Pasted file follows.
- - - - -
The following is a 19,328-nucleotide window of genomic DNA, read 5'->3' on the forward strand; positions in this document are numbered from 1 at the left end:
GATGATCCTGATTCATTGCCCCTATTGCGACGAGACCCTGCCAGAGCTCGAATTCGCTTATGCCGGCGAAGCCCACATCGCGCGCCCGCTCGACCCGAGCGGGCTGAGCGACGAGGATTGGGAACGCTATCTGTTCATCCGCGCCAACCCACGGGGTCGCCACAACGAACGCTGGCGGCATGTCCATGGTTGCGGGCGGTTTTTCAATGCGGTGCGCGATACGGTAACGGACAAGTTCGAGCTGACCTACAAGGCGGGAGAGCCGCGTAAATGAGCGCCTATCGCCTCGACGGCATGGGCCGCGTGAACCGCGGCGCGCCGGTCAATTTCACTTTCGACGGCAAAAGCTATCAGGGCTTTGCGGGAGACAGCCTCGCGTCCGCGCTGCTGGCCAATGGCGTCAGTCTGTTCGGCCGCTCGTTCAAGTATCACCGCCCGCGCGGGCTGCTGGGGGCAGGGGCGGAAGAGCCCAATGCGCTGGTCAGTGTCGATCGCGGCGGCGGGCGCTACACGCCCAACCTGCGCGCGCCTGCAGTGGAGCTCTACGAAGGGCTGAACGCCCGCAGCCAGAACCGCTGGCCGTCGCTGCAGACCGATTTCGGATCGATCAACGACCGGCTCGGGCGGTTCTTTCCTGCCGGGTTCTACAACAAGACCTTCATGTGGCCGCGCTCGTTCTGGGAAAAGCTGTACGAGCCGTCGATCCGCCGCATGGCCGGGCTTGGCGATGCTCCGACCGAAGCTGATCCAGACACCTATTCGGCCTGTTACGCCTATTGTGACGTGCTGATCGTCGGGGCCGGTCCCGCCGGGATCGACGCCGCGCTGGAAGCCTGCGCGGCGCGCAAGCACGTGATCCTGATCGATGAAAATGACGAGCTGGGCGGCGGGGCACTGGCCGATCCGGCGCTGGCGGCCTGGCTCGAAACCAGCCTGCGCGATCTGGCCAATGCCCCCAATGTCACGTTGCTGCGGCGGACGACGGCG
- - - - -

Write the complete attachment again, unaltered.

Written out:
The following is a 19,328-nucleotide window of genomic DNA, read 5'->3' on the forward strand; positions in this document are numbered from 1 at the left end:
GATGATCCTGATTCATTGCCCCTATTGCGACGAGACCCTGCCAGAGCTCGAATTCGCTTATGCCGGCGAAGCCCACATCGCGCGCCCGCTCGACCCGAGCGGGCTGAGCGACGAGGATTGGGAACGCTATCTGTTCATCCGCGCCAACCCACGGGGTCGCCACAACGAACGCTGGCGGCATGTCCATGGTTGCGGGCGGTTTTTCAATGCGGTGCGCGATACGGTAACGGACAAGTTCGAGCTGACCTACAAGGCGGGAGAGCCGCGTAAATGAGCGCCTATCGCCTCGACGGCATGGGCCGCGTGAACCGCGGCGCGCCGGTCAATTTCACTTTCGACGGCAAAAGCTATCAGGGCTTTGCGGGAGACAGCCTCGCGTCCGCGCTGCTGGCCAATGGCGTCAGTCTGTTCGGCCGCTCGTTCAAGTATCACCGCCCGCGCGGGCTGCTGGGGGCAGGGGCGGAAGAGCCCAATGCGCTGGTCAGTGTCGATCGCGGCGGCGGGCGCTACACGCCCAACCTGCGCGCGCCTGCAGTGGAGCTCTACGAAGGGCTGAACGCCCGCAGCCAGAACCGCTGGCCGTCGCTGCAGACCGATTTCGGATCGATCAACGACCGGCTCGGGCGGTTCTTTCCTGCCGGGTTCTACAACAAGACCTTCATGTGGCCGCGCTCGTTCTGGGAAAAGCTGTACGAGCCGTCGATCCGCCGCATGGCCGGGCTTGGCGATGCTCCGACCGAAGCTGATCCAGACACCTATTCGGCCTGTTACGCCTATTGTGACGTGCTGATCGTCGGGGCCGGTCCCGCCGGGATCGACGCCGCGCTGGAAGCCTGCGCGGCGCGCAAGCACGTGATCCTGATCGATGAAAATGACGAGCTGGGCGGCGGGGCACTGGCCGATCCGGCGCTGGCGGCCTGGCTCGAAACCAGCCTGCGCGATCTGGCCAATGCCCCCAATGTCACGTTGCTGCGGCGGACGACGGCG